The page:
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Shooting the wide-open road: Life as a motorcycle photographer

Added July 16, 2019
Man riding a chopper

Resting in a sleeping bag under the stars one night and in a mansion the next, this is the unbound life of Josh Kurpius. He’s a lifestyle motorcycle photographer who lives on the open road while documenting the diverse and dynamic H-D riding culture.

“People from all walks of life love Harley-Davidsons,” says Josh. “That’s why I’ve had such a rich, colorful life.”

Mention the word “studio” to Josh and you can almost hear him long for the open road like a sailor on dry land missing the sea. Josh was trained as a photographer, so he has the chops for studio work, but his passion lies in capturing riders in their natural environments. He blazes the country on a custom bike he built with his bare hands to reveal raw and real moments of authentic bikers.

Being a rider and a builder gives Josh an edge as photographer. Riders trust and respect him, so they let they him in. When their walls come down, Josh picks up his camera.

“I don't stick my camera in people’s faces,” says Josh. “They feel comfortable with me and often forget there’s even a camera around.”

Every day is different for Josh. One day you’ll find him shooting a tour-guided road trip with Jessica Wise, head of the Litas—a motorcycle-riding group for women. The next day he’s covering a chopper show in Belgium. He recently took behind-the-scenes pictures of famed pro-stock racer, Angelle Sampey, while dining on crawfish with her family and making slime with her daughter.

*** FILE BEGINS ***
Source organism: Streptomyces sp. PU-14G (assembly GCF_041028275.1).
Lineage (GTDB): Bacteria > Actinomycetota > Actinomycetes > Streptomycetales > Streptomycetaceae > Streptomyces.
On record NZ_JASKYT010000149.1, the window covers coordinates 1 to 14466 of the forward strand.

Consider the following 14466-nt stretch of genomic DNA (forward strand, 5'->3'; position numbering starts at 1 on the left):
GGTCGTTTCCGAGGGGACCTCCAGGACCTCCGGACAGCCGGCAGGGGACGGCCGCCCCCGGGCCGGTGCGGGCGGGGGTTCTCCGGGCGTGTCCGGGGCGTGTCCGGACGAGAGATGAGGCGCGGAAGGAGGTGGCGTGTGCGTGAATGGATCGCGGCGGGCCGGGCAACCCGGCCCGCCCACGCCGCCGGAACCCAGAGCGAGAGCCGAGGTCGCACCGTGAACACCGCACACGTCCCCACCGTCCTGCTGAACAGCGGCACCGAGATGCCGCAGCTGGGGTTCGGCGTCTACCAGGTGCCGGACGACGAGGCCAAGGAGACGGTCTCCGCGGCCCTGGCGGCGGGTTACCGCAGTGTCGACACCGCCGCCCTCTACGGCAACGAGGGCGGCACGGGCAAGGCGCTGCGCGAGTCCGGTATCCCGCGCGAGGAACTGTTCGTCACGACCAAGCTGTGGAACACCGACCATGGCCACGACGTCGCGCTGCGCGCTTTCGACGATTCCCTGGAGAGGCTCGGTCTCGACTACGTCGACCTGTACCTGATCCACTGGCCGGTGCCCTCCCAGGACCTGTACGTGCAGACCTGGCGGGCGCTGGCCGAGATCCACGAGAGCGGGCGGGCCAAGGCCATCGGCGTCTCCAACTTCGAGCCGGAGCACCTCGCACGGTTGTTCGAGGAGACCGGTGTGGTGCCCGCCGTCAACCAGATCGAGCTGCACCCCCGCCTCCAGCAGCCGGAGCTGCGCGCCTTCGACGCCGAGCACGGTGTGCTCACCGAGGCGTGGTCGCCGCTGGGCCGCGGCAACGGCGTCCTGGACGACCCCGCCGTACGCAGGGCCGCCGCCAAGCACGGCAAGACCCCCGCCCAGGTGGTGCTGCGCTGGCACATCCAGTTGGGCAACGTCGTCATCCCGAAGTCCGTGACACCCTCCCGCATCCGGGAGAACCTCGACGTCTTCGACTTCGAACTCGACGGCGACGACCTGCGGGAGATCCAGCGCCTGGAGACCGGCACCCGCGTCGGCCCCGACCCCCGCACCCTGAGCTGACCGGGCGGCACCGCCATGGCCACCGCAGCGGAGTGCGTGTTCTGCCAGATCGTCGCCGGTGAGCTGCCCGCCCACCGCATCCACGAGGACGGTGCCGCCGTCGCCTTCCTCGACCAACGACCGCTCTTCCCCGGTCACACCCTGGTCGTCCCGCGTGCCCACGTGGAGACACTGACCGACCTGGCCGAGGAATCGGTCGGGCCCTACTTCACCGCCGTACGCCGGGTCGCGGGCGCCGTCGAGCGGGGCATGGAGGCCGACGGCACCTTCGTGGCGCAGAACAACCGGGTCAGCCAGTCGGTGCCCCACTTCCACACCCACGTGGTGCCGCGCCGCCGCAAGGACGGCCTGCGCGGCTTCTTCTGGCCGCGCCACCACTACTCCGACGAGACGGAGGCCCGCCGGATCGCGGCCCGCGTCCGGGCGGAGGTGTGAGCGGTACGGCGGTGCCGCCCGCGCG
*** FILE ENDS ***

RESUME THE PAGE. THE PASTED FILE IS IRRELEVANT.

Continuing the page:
“It’s not about the bikes,” says Josh. “It’s about the people.”

The making of a nomad motorcycle photographer

It was the days of darkrooms when Josh first got into photography. His mom bought a camera she never got a chance to use because Josh fell in love with it.

Making the connection between creating art with his hands and photography Josh says, “I fell in love with the process of developing film.”

Josh has been into creating art since he was in high school. As he grew more interested in working with machines and metal, sculpture and painting gave way to making motorcycle parts.

Around the same time Josh was learning photography, his dad took him to the curviest road he could find and taught him how to ride his FLH 1969 Electra Glide.

“My dad had the philosophy that you might as well go big at first because everything is easier after that,” says Josh.

When his dad retired from his painting business and took up machining and welding, Josh had all the tools and materials he needed to make the bike that is carrying him on a storied career.

After getting a divorce and graduating from Columbia College in Chicago for photography, Josh shook up his life. On the bike he fashioned from his dad’s machine shop and his mom’s camera hanging from his neck, Josh hit the road and never looked back. He was immersed in the on-the-road culture when Harley-Davidson called.

“Traveling has changed me,“ says Josh. “Traveling teaches you about humanity and yourself. I’m more open-minded.”

According to Josh, Harley-Davidson’s support of his work is a part of the manufacturer’s marketing strategy to shift more focus from orchestrated studio shots to spontaneous images that bring the brand to life. H-D’s plan is to continue to invest in the lifestyle approach, which is great news for Josh. At only 37, he shows no signs of letting up on the throttle or the shutter anytime soon.

 *This blog contains real people with real motorcycles.  Their views and actions are their own and are not endorsed by Harley-Davidson.